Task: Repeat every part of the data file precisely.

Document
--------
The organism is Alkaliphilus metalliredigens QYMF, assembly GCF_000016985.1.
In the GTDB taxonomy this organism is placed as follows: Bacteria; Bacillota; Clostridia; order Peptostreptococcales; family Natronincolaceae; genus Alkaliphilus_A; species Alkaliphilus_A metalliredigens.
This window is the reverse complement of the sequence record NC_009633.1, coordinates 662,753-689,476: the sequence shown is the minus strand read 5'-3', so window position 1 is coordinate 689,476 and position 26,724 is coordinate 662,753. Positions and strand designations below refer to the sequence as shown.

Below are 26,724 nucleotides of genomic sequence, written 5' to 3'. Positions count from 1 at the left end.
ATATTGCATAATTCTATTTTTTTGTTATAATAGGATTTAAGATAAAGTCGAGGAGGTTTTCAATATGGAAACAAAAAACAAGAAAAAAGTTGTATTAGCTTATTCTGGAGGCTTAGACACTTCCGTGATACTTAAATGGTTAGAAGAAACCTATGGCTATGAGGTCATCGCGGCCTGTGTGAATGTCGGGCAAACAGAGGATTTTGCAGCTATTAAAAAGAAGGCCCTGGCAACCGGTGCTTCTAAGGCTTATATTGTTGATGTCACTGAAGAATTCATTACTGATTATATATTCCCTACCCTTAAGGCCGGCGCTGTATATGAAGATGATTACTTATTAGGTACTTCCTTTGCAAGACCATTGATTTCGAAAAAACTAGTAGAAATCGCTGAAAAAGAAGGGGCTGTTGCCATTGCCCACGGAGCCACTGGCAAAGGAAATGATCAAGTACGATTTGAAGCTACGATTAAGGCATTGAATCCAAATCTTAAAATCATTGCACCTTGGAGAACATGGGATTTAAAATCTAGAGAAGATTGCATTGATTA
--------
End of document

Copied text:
The organism is Alkaliphilus metalliredigens QYMF, assembly GCF_000016985.1.
In the GTDB taxonomy this organism is placed as follows: Bacteria; Bacillota; Clostridia; order Peptostreptococcales; family Natronincolaceae; genus Alkaliphilus_A; species Alkaliphilus_A metalliredigens.
This window is the reverse complement of the sequence record NC_009633.1, coordinates 662,753-689,476: the sequence shown is the minus strand read 5'-3', so window position 1 is coordinate 689,476 and position 26,724 is coordinate 662,753. Positions and strand designations below refer to the sequence as shown.

Below are 26,724 nucleotides of genomic sequence, written 5' to 3'. Positions count from 1 at the left end.
ATATTGCATAATTCTATTTTTTTGTTATAATAGGATTTAAGATAAAGTCGAGGAGGTTTTCAATATGGAAACAAAAAACAAGAAAAAAGTTGTATTAGCTTATTCTGGAGGCTTAGACACTTCCGTGATACTTAAATGGTTAGAAGAAACCTATGGCTATGAGGTCATCGCGGCCTGTGTGAATGTCGGGCAAACAGAGGATTTTGCAGCTATTAAAAAGAAGGCCCTGGCAACCGGTGCTTCTAAGGCTTATATTGTTGATGTCACTGAAGAATTCATTACTGATTATATATTCCCTACCCTTAAGGCCGGCGCTGTATATGAAGATGATTACTTATTAGGTACTTCCTTTGCAAGACCATTGATTTCGAAAAAACTAGTAGAAATCGCTGAAAAAGAAGGGGCTGTTGCCATTGCCCACGGAGCCACTGGCAAAGGAAATGATCAAGTACGATTTGAAGCTACGATTAAGGCATTGAATCCAAATCTTAAAATCATTGCACCTTGGAGAACATGGGATTTAAAATCTAGAGAAGATTGCATTGATTA